By Carrie Topliffe, Director (Retired June 8, 2018) – Santa Barbara County DCSS
Whether you’ve just gotten new funding and intend to expand your operations or are desperate to reduce your costs by moving to a cheaper location, be prepared for major challenges when you move or open a new building. This job should be managed by someone with a meticulous attention to detail, and a great sense of humor—because the universe will be laughing at you, and you might as well be in on the joke.
Santa Barbara recently moved its south county office from expensive leased space to much less expensive (and nicer!) space in a county-owned building. Actually, it is not correct to say “moved,” using the past tense, because we have actually been in the process of moving since late March, and the move is not yet complete as of early June.
So, my first recommendation is that you have contingency plans for all the major aspects of your move, since you will be working with lots of moving parts controlled by lots of other entities, making timing and sequencing out of your sole control. First, of course, you have to find a new space that is available at a time when you are contractually permitted to depart your old space. Check. However, in our case, the new building had to be remodeled to accommodate our security needs, and all it took was a few delayed shipments of building materials, and the adjusted work schedules of a few subcontractors, to ensure that our new building would not be available on the date that we moved from our old building. A typical Plan B for such a situation would have been an agreement with the old landlord to “hold over” in the old building, at an agreed-upon price. Alas, in our situation, that was not to be. Our contingency plans have therefore included telecommuting, working from our north county office, and working in areas of our new building minimally impacted by the remodeling, none of which I recommend as an alternative to holding over.
Some of the key participants in your move will be your county, the state, and your vendors. We made our preliminary arrangements about eight months before the move occurred and had plenty of time to check in with the county about its requirements for lease approval, and with the state about the relocation of our Touch Pay kiosk and the costs of the remodel. (We were fortunate to receive a mid-year reallocation of state funding that covered our one-time costs to get the building ready.)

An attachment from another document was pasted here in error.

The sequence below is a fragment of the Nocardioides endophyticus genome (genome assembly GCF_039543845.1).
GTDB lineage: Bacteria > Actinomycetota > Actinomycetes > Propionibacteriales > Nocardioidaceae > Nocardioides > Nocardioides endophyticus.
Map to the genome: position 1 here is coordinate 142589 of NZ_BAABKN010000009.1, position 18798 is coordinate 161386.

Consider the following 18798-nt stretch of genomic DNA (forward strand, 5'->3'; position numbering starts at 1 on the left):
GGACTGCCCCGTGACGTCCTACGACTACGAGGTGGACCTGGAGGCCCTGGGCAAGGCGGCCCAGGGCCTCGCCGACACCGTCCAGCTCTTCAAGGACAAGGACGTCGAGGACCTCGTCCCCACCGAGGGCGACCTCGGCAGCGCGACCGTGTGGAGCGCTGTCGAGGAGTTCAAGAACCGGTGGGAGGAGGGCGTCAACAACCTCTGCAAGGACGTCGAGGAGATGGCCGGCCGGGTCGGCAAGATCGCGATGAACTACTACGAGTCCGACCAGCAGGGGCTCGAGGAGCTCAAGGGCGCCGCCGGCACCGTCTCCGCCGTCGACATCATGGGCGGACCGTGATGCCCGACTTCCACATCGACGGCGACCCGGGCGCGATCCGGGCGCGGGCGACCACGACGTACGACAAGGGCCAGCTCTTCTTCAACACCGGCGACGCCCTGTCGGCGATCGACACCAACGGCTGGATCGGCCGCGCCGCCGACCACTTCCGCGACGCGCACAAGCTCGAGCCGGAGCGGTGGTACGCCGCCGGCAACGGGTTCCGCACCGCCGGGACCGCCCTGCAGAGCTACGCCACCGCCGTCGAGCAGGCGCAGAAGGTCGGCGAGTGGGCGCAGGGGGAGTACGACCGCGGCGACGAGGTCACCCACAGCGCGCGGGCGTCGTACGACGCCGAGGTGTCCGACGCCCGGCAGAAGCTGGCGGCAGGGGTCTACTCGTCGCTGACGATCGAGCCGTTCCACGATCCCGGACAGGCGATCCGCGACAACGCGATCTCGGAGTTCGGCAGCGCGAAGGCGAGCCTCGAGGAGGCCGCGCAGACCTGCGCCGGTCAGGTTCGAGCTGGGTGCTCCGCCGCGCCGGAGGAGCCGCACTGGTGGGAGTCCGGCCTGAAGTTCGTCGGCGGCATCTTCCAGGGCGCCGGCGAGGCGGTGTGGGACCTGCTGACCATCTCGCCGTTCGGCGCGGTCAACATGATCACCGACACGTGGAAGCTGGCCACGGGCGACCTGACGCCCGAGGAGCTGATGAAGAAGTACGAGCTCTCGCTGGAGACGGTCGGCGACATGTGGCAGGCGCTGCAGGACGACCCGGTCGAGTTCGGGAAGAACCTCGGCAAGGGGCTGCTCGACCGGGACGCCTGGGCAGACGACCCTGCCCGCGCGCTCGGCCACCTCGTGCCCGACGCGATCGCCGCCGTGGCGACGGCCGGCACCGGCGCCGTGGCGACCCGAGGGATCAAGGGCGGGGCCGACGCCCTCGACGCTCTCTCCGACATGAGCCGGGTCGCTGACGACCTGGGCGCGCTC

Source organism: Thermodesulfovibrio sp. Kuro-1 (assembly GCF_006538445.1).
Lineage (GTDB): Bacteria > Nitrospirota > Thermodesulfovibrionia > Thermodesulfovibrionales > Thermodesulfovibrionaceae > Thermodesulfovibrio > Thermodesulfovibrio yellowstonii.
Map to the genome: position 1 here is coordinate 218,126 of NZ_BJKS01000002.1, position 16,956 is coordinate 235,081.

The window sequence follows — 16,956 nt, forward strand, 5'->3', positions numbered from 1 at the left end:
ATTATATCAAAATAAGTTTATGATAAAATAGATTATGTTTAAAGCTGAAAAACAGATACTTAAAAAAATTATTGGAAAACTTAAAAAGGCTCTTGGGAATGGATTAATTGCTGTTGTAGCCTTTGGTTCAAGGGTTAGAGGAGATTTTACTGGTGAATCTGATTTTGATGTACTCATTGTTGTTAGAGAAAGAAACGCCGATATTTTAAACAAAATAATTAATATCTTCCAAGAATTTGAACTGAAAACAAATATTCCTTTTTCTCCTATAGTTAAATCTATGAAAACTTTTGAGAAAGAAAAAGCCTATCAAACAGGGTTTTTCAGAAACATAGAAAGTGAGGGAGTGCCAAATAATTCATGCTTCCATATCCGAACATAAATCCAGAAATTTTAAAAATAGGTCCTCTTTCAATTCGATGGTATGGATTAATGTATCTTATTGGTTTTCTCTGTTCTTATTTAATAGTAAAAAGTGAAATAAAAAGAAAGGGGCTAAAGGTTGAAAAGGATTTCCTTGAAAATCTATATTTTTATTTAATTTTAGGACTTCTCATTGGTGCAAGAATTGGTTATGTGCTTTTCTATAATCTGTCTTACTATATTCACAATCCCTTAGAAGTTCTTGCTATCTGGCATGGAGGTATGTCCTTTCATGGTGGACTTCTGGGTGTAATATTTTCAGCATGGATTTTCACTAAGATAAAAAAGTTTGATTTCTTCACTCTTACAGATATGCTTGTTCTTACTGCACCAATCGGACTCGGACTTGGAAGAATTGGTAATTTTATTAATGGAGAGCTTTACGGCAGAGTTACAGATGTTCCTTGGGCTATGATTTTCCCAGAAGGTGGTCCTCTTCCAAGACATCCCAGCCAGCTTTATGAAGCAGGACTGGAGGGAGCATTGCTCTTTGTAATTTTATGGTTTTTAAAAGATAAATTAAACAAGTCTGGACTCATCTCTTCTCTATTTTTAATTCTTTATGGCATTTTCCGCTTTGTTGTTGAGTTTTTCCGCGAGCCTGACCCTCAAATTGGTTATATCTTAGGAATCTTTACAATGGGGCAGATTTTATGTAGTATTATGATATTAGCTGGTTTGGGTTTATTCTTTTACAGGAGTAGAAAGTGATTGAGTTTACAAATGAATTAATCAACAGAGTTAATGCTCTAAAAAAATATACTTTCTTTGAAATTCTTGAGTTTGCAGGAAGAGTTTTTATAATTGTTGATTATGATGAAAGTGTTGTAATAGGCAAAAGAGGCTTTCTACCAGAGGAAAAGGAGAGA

We set early deadlines for purging materials that we no longer needed, and there were plenty. We gave ample notice to the state and county about the things we wished to get rid of so that we could work within their disposition rules without creating any heartburn. Also, we found that our “paperless” office was actually filled with old paper—most of it in my office and some of it dating to the DA days. We kept some scanners and shredders busy for months getting rid of those things. Don’t underestimate the time involved for that!
We implemented our county HR analyst’s advice that we provide as many opportunities for staff input as possible. This was a valuable recommendation, leading to calmer, more positive staff and even several staff members informally assuming the roles of “move ambassadors.” Involving staff as much as possible, and assigning them move responsibilities, is helpful, though it can be forgotten during the push to get the move done. Also well received, were hosted pizza lunches at our new location to air concerns about the move.
Since our movers cost over $5,000, we needed three bids and state permission. The state was very prompt in getting back to us, but we did go the usual (30 day) route, rather than requesting an urgent approval. We meticulously labeled the destination location for every box and piece of equipment to make the most of a condensed three-day move period that began on a Thursday night with all the equipment being disconnected, continued through a Friday when we were closed to the public, and ended on Sunday when our IT staff got the equipment set up.
During our move, things happened fast, much money was spent, and we verged into areas where we had no prior experience. It is especially critical to make sure that 1) the bills are received within the timeframe to qualify for funding, 2) the bills are accurate, 3) state and local purchasing approval has been received, 4) the bills get paid timely, and 5) proper audit documentation is maintained.
As we settle into our new building, we are very pleased. The move was stressful and time consuming but provided opportunities for growth, engagement, clean-up, and teamwork. We’ve shared some of the documents we used to keep ourselves on track, and hope they’ll be useful to you.